As people adopted Christianity, winter ghost stories went from being a pagan tradition to a Christmas tradition. By the 17th century the Lord and Protector of England Oliver Cromwell tried to eliminate Christmas ghost stories because of their pagan origins. Cromwell also outlawed a host of other Christmas traditions including caroling and feasts (and that’s not even the worst of Cromwell’s legacy). These traditions eventually came back post-Cromwell but by then some were seen as old-fashioned.
A Christmas Carol
Christmas ghost stories achieved a new kind of popularity in the Victorian Era through the Industrial Revolution. As the oral tradition of Christmas ghost stories moved to print, old traditional stories as well as new Christmas stories saw a surge in popularity through magazines, novellas, and book collections. Charles Dickens’s 1843 A Christmas Carol took the tradition to a new level.
A Christmas Carol is a ghost story. It’s easier to see it as a ghost story if you remove the Christmas trappings by placing it in another time of year. Unlike the traditional Christmas ghost stories Dickens reinvented the genre by including moral lessons of forgiveness, good deeds, generosity, etc. His ghosts served as a catalyst towards redemption which was very different than the ghosts of other stories which were primarily used for a good scare. Soon the redemptive, somewhat saccharine, aspects of A Christmas Carol were adopted by other authors and the scary ghost portions of Christmas stories slowly fell by the wayside.
Today we rarely associate scary ghost stories with Christmas. Similar to how Santa Claus and Krampus are a seasonal version of good cop/bad cop, we’ve mostly relegated our scary stories to Halloween while telling our hopeful happy stories at Christmas. Still, if you were to put aside the modern concept of Christmas, this dark cold time of year is the perfect time to gather around the fire and tell scary stories in the darkness.
The Catalonian tradition of including a man pooping in the Christmas nativity for good luck.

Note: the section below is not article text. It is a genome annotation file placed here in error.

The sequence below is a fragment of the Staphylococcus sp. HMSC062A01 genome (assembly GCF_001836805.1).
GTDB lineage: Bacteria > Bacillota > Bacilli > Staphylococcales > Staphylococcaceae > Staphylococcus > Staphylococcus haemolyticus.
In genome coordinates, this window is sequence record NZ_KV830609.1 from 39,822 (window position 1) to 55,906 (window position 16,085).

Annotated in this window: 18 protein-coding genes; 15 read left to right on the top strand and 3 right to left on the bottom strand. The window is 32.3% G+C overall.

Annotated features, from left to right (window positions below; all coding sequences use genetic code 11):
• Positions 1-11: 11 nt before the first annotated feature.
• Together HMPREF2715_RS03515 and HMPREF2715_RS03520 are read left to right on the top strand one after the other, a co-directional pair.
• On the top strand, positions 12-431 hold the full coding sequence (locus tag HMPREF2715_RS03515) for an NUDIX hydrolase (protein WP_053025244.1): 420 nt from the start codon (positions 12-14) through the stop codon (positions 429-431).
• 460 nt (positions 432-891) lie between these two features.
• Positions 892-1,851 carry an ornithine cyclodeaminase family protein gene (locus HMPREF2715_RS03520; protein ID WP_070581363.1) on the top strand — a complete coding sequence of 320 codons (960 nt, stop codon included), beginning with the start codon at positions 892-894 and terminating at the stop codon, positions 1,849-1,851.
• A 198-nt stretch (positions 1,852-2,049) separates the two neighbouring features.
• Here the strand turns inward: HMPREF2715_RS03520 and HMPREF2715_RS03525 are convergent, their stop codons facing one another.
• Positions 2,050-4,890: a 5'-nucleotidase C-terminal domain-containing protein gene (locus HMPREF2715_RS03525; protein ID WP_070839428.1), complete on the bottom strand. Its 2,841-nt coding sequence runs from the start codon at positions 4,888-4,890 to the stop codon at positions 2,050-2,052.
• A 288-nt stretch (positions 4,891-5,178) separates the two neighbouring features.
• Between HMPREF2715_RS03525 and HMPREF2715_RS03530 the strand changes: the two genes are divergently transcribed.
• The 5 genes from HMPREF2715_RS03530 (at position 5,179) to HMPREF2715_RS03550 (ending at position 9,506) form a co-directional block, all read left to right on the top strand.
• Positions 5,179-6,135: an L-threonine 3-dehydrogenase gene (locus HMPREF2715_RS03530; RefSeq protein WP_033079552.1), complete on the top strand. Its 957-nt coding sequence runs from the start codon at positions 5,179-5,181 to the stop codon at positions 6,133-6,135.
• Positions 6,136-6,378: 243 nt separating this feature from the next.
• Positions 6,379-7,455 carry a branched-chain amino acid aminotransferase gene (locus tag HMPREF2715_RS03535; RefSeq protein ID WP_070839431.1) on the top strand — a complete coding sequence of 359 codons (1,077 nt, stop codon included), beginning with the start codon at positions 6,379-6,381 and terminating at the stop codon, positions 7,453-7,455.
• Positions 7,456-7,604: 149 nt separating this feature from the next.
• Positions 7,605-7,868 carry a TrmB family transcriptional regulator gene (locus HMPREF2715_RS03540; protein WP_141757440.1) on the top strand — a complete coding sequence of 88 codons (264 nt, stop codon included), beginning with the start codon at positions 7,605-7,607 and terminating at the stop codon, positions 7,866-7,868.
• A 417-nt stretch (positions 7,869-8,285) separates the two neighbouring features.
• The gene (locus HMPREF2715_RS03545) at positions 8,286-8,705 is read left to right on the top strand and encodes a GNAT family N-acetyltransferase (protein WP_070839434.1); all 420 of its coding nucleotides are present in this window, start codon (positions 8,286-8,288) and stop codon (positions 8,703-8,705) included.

In the Catalonia region of Spain, in the northeast corner of the country, there is a Christmas tradition of including the statue of a man defecating in the nativity scene. The caganer (aka “the pooper”) is typically a man wearing the traditional Catalan clothes of a red cap, white shirt, and black trousers crouched down pooping.
While Jesus, Mary, & Joseph are at the center of the nativity scene the caganer is usually off to the side. He can also be moved around each day in a little game of hide and seek. The purpose of the caganer is that he brings good luck by fertilizing not just the land but also the future of the family who owns the nativity. It also shows that everyone is truly equal, that everyone poops. Caganer statues are available in shops around Barcelona and aren’t just limited to the traditional style. You can find caganers modeled after world leaders, celebrities, movie characters, the pope, Disney princesses, and more.
The caganer isn’t the only Catalonian Christmas pooping tradition. The Tió de Nadal (aka the “Caga Tió” aka the “poop log”) is a wooden log frequently with a smiling face painted on the one end and little legs to prop it up. The tradition is that children will leave little bits of food for the tió during Advent and on Christmas Eve or Day they beat the log with sticks while singing. This ceremony induces the log, which is partially covered by a blanket, to poop little gifts for children (which have been hidden under the blanket). Once it has served its purposes the log is burned in the fire or thrown out.
Added info: The Catalonians have several traditions associated with pooping. One expression sometimes said before eating is “Menja bé, caga fort!” or “Eat well, poop hard!”